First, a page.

[Frontiers In Bioscience, Scholar, 10, 48–64, January 1, 2018]

Microperimetric biofeedback training: fundamentals, strategies and perspectives

Enzo Maria Vingolo1, Giuseppe Napolitano1, Serena Fragiotta1

1Department of Medical–Surgical Sciences and Biotechnologies, U.O.C. Ophthalmology, Sapienza University of Rome, Via Firenze 1, 04019, Terracina, Italy

TABLE OF CONTENTS

1. Abstract
2. Introduction
3. Rationale of biofeedback training
3.1. Preferred retinal loci (PRLs)
3.2. Fixation stability
4. Biofeedback training approaches
4.1. Acoustic biofeedback
4.2. Structured light stimulus biofeedback
5. Aplied biofeedback strategies
5.1. Age-related macular degeneration
5.2. Nystagmus
5.3. Myopia
5.4. Stargardt disease
5.5. Other conditions
6. New perspectives
7. Summary
8. References

1. ABSTRACT

Microperimetric biofeedback training (MBFT) is a visual rehabilitative strategy based on fixation stability improvement reinforcing or creating a new preferential fixation locus. The rationale consists in reeducating visual system to a new visual condition, promoting retina-brain transmission, and thus cortical plasticity. The use of MBFT found is major application in visual diseases involving central vision, but later it revealed promising functional outcomes even in myopia, inherited retinal degenerations and nystagmus. However, the use of microperimetric biofeedback is still limited due to poor knowledge of the procedure and inconsistent standards of practice, and thus an incipient skepticism on its efficacy. This review provides an overview of the rationale, current implications, procedures and future perspectives of microperimetric biofeedback training.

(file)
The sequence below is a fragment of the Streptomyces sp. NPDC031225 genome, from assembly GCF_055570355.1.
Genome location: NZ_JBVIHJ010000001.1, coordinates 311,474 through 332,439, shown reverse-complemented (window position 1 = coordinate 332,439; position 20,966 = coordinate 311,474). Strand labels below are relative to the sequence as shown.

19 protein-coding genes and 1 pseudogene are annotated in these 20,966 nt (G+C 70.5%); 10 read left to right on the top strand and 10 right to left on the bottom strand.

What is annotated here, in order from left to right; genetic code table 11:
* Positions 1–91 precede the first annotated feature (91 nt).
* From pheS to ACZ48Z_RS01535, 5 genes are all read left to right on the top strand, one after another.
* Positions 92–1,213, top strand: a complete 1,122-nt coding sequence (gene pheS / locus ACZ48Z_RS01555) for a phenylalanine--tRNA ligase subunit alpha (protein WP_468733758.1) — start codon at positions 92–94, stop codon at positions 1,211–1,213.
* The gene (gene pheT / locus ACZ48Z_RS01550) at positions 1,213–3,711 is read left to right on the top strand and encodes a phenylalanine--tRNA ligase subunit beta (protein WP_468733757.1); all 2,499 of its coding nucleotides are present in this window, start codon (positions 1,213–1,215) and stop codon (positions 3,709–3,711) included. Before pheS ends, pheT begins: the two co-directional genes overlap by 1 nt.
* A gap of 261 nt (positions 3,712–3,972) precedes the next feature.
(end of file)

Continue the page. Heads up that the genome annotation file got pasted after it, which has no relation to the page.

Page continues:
2. INTRODUCTION

Low-vision rehabilitation (LVR) is a comprehensive term that includes different techniques used to help patients with minimal residual function in improving visual performance and consequently quality of life. In the past, rehabilitation measures included advanced optical aids and educational methods to use these aids and exploit residual vision.(1) Nowadays, the LVR provides an integrated approach taking into account different aspects of visual dysfunction, such as resolution, recognition, contrast sensitivity and binocularity for the visual acuity function, macular and peripheral residual visual fields, residual oculomotor functions and the impact of photostress, glare and color contrast.(2)

Visual fixation is an essential substrate for visual perception, which is known as the time between two consecutive saccadic movements. The eye is not completely static during a fixation task, small involuntary movements such as microsaccades, tremor and drift help to maintain fixation.(3-5) This phenomenon allows to maintain the target of our observation as much as possible upon foveola compensating head movements and neural adaptation.(6)

It is usually assumed that retinal location adopted for fixation corresponds to the foveal center, even if some displacements from this location have been reported.(7) Fixation stability is usually affected in people with central vision loss, patients appear to use a larger retinal area for fixation when asked to fixate on a target that is away from the primary position gaze. In this regard, fixation instability leads movements toward and further away from the fovea during target fixation, reducing the visibility and accordingly reading rates. The improvement in fixation stability is one of the main goals in microperimetric training programs allowing concurrent gain in the visual function.(8-11).